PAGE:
Several of us went and had velcro strips sewed into our dress blues and the buttons sewed onthe front side of the flap.... Easy access to the gear, so to speak....

    Good story Senior, always like bustin the Jarheads' humps... I remember this time we rolled three loud mouthed drunken Jarheads just outside the castle in Naples, Italy.... I distinctly remember the look in thier eyes when it was revealed who we were... They looked at each other with this look on thier faces, totally priceless....
     
  15. mkloby

    mkloby Active Member

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    Oh les and his "I whupped this jarhead's a** stories" :lol:
     
  16. lesofprimus

    lesofprimus Active Member

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  17. DOUGRD

    DOUGRD Member

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    Well time for another story. During the early '70's Admiral Zumwalt who was the CNO, started to slack up on some uniform regulations in his famous "Z-Grams" At the time we E-6 and below types hated the "issue" dungaree pants and so bought the "Seafarer" brand from the Navy Exchange which were tapered down to the knees and looked much cooler than the issue dungs. There was a big flap Navy wide about if we could wear "Seafarers" off base since they weren't "Navy Issue" and bell bottoms were in style at the time. Word came down that we could IF they weren't stencilled with our name above the rear right pocket as was policy. Our shop chief, who was a really decent type, always checked to see if our dungs were stencilled when we reported to work and that they weren't if we were in "civies". Soooo one day I come into the shop to get my paycheck. I had on a "T" shirt and bell bottoms (Seafarers). The chief noticed there was a white stencil above the rear pocket. He blows a gasket and calls me over to where he's sitting and asks me why I'm wearing a pair of stencilled dungs with civilian clothes? I laughed and asked him to read the stencil. It said "For Civilian Use Only" :)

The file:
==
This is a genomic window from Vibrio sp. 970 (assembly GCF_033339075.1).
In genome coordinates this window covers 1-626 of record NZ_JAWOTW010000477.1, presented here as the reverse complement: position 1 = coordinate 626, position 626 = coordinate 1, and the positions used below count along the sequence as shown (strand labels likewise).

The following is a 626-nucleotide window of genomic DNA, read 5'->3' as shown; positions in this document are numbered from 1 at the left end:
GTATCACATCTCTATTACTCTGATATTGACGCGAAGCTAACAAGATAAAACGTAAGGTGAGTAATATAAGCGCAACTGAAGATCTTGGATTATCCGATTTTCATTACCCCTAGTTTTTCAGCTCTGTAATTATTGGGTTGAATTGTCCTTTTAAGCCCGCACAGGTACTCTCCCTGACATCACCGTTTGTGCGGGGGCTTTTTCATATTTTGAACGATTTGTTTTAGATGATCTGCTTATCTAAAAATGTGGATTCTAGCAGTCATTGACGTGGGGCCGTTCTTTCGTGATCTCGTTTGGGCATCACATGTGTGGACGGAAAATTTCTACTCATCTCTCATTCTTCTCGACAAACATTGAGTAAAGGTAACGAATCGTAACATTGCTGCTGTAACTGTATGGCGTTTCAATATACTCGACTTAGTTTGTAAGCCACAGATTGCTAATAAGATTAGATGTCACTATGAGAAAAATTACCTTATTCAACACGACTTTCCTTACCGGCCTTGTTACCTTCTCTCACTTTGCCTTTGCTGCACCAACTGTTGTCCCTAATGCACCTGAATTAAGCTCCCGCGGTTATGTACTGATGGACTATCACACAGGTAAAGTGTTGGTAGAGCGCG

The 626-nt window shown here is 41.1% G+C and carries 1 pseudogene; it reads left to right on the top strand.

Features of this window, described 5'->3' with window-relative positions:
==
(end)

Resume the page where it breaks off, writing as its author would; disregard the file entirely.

18. mkloby

    mkloby Active Member

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    :lol: Good story. Sounds like a really awesome chief you had.
     
  19. ccheese

    ccheese Member In Perpetuity
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    Zumwalt was the reason I retired. He took the Navy away from the chiefs
    and gave it to the junior officers. Him and his Z-grams.....

    Charles
     
  20. DOUGRD

    DOUGRD Member

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    You're right, he was a good chief. Luckily his twisted sense of humor matched mine. Fortunately he transferred in at the right moment. Our previous shop chief had just committed suicide two weeks prior. Morale was in the sewer and no one wanted to be there. A tough spot for a new shop supervisor to walk into. I wouldn't want to have done it. He was one of several chiefs and officers I learned my leadership skills from over the years. I think I was a better Senior Chief because of the lessons I learned from them.